@drewk Since we are still talking about “peaches in Middle TN” I hope you don’t feel like I’ve hijacked your thread here. BTW…did you ever tell me what county you are in? If I missed it then I’m sorry, but I’m curious to know how close we really are. Let me at least try to answer your questions:
If you haven’t seen it, @scottfsmith has assembled an amazing and incredibly helpful list on on-line nurseries. If you are not yet aware of this list, you’ll be thrilled when you see it. Here it is:
As for your question about whether there are any nurseries to avoid, you might get different people to suggest one or two nurseries with which they have had bad experience with or don’t like or trust their trees. But there is one SUPER-STAR when it comes to the list of nurseries to avoid! There is one on-line retailer that, when I mention its name, is sure to get a lot of “Amen’s” and “I agree” and “LIKES”. It also happens to be one of the most advertised on-line nurseries out there (albeit with the strangest ads I’ve ever seen) The infamous offender of which I speak is: Ty Ty The depth of their awful reputation cannot be overstated. If you were on a desert island and the only way you could avoid starving to death was to (somehow) order a fruit tree from Ty Ty, I would recommend you just start eating sand. haha.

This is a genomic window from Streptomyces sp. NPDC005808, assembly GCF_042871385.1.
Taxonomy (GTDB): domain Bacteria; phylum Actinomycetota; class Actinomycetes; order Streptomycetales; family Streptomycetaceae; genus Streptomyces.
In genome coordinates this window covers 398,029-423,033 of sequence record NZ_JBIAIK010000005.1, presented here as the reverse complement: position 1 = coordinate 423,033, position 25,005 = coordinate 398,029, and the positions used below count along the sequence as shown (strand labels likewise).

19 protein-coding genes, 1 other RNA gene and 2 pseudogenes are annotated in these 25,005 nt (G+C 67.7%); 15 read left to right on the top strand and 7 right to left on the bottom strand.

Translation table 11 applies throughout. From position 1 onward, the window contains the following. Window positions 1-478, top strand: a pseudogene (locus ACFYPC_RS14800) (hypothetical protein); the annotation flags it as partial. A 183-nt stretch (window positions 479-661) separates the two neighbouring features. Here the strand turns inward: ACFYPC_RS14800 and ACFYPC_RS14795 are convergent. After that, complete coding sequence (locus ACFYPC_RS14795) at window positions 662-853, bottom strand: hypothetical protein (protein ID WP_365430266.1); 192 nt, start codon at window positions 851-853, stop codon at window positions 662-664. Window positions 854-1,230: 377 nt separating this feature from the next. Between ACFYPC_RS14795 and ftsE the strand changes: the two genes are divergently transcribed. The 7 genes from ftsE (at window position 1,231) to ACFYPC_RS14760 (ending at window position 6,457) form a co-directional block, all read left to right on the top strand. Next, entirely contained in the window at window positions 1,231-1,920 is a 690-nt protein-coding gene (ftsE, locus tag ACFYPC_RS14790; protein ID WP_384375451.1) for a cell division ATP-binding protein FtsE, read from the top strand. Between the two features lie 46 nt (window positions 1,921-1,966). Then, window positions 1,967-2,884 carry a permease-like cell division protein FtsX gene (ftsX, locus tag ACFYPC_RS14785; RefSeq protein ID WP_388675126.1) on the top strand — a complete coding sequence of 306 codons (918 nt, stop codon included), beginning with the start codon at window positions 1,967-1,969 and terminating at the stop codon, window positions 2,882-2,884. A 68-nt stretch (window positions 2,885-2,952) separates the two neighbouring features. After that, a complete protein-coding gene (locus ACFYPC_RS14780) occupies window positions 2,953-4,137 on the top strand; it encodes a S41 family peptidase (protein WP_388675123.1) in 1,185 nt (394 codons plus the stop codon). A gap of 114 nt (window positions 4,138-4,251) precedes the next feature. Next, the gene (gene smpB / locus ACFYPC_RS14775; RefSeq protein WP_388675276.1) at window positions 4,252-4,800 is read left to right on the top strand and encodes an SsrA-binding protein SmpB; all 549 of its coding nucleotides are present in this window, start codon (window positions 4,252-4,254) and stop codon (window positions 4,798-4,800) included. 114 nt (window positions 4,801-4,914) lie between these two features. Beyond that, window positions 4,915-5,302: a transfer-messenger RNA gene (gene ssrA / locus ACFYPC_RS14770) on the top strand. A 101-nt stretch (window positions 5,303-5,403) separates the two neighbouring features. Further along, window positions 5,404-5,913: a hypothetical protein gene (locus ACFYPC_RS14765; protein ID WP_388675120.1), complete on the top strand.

Finally, I concur with your inclination to buy and plant an Elberta peach tree. You mentioned it in conjunction with red haven and contender. In my own limited experience, those 3 trees would be the absolutely perfect for this area and are probably the 3 that I have the most success with. Hope some of this helps. Good luck!